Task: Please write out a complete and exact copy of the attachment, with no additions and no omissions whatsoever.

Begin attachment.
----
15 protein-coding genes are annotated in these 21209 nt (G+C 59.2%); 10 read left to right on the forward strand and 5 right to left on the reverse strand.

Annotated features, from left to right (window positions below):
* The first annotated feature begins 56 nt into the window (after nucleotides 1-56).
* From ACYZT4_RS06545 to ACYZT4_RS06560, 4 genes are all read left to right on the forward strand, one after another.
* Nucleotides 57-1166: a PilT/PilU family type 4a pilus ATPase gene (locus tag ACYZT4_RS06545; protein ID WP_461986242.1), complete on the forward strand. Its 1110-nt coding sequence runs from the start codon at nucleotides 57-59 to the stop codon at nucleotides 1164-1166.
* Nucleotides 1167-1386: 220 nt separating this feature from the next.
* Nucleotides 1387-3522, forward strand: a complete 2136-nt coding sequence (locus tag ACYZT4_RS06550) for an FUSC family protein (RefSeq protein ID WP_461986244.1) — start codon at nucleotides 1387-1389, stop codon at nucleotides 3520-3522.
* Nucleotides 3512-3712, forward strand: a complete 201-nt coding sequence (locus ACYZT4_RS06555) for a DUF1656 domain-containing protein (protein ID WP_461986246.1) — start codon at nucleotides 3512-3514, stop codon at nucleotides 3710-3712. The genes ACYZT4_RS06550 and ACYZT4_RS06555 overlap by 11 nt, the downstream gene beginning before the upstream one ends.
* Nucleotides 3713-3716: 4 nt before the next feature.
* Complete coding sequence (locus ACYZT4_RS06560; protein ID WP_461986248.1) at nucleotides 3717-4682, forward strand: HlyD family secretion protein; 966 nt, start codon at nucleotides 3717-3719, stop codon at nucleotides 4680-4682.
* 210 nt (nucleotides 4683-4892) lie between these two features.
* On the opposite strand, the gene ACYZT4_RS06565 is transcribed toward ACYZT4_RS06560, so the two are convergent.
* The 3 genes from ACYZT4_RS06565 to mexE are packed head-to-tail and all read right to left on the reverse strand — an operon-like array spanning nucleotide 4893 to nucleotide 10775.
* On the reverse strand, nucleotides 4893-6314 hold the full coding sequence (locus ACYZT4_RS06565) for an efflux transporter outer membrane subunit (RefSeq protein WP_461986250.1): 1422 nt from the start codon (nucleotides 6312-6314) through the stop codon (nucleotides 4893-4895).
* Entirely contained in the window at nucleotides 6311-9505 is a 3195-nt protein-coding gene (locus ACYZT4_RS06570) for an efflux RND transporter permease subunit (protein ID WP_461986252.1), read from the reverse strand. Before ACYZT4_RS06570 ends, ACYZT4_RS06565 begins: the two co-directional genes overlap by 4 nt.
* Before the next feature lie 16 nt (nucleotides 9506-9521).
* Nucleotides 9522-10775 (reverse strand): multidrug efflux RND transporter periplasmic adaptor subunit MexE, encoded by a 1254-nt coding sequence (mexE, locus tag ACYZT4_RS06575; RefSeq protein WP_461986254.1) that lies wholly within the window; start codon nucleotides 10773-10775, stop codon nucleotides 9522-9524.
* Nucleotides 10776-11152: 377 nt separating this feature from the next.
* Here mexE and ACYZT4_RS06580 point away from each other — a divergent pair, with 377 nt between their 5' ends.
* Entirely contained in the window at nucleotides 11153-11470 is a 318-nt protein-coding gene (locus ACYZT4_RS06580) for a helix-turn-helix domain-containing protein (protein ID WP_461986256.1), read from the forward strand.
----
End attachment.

15 protein-coding genes are annotated in these 21209 nt (G+C 59.2%); 10 read left to right on the forward strand and 5 right to left on the reverse strand.

Annotated features, from left to right (window positions below):
* The first annotated feature begins 56 nt into the window (after nucleotides 1-56).
* From ACYZT4_RS06545 to ACYZT4_RS06560, 4 genes are all read left to right on the forward strand, one after another.
* Nucleotides 57-1166: a PilT/PilU family type 4a pilus ATPase gene (locus tag ACYZT4_RS06545; protein ID WP_461986242.1), complete on the forward strand. Its 1110-nt coding sequence runs from the start codon at nucleotides 57-59 to the stop codon at nucleotides 1164-1166.
* Nucleotides 1167-1386: 220 nt separating this feature from the next.
* Nucleotides 1387-3522, forward strand: a complete 2136-nt coding sequence (locus tag ACYZT4_RS06550) for an FUSC family protein (RefSeq protein ID WP_461986244.1) — start codon at nucleotides 1387-1389, stop codon at nucleotides 3520-3522.
* Nucleotides 3512-3712, forward strand: a complete 201-nt coding sequence (locus ACYZT4_RS06555) for a DUF1656 domain-containing protein (protein ID WP_461986246.1) — start codon at nucleotides 3512-3514, stop codon at nucleotides 3710-3712. The genes ACYZT4_RS06550 and ACYZT4_RS06555 overlap by 11 nt, the downstream gene beginning before the upstream one ends.
* Nucleotides 3713-3716: 4 nt before the next feature.
* Complete coding sequence (locus ACYZT4_RS06560; protein ID WP_461986248.1) at nucleotides 3717-4682, forward strand: HlyD family secretion protein; 966 nt, start codon at nucleotides 3717-3719, stop codon at nucleotides 4680-4682.
* 210 nt (nucleotides 4683-4892) lie between these two features.
* On the opposite strand, the gene ACYZT4_RS06565 is transcribed toward ACYZT4_RS06560, so the two are convergent.
* The 3 genes from ACYZT4_RS06565 to mexE are packed head-to-tail and all read right to left on the reverse strand — an operon-like array spanning nucleotide 4893 to nucleotide 10775.
* On the reverse strand, nucleotides 4893-6314 hold the full coding sequence (locus ACYZT4_RS06565) for an efflux transporter outer membrane subunit (RefSeq protein WP_461986250.1): 1422 nt from the start codon (nucleotides 6312-6314) through the stop codon (nucleotides 4893-4895).
* Entirely contained in the window at nucleotides 6311-9505 is a 3195-nt protein-coding gene (locus ACYZT4_RS06570) for an efflux RND transporter permease subunit (protein ID WP_461986252.1), read from the reverse strand. Before ACYZT4_RS06570 ends, ACYZT4_RS06565 begins: the two co-directional genes overlap by 4 nt.
* Before the next feature lie 16 nt (nucleotides 9506-9521).
* Nucleotides 9522-10775 (reverse strand): multidrug efflux RND transporter periplasmic adaptor subunit MexE, encoded by a 1254-nt coding sequence (mexE, locus tag ACYZT4_RS06575; RefSeq protein WP_461986254.1) that lies wholly within the window; start codon nucleotides 10773-10775, stop codon nucleotides 9522-9524.
* Nucleotides 10776-11152: 377 nt separating this feature from the next.
* Here mexE and ACYZT4_RS06580 point away from each other — a divergent pair, with 377 nt between their 5' ends.
* Entirely contained in the window at nucleotides 11153-11470 is a 318-nt protein-coding gene (locus ACYZT4_RS06580) for a helix-turn-helix domain-containing protein (protein ID WP_461986256.1), read from the forward strand.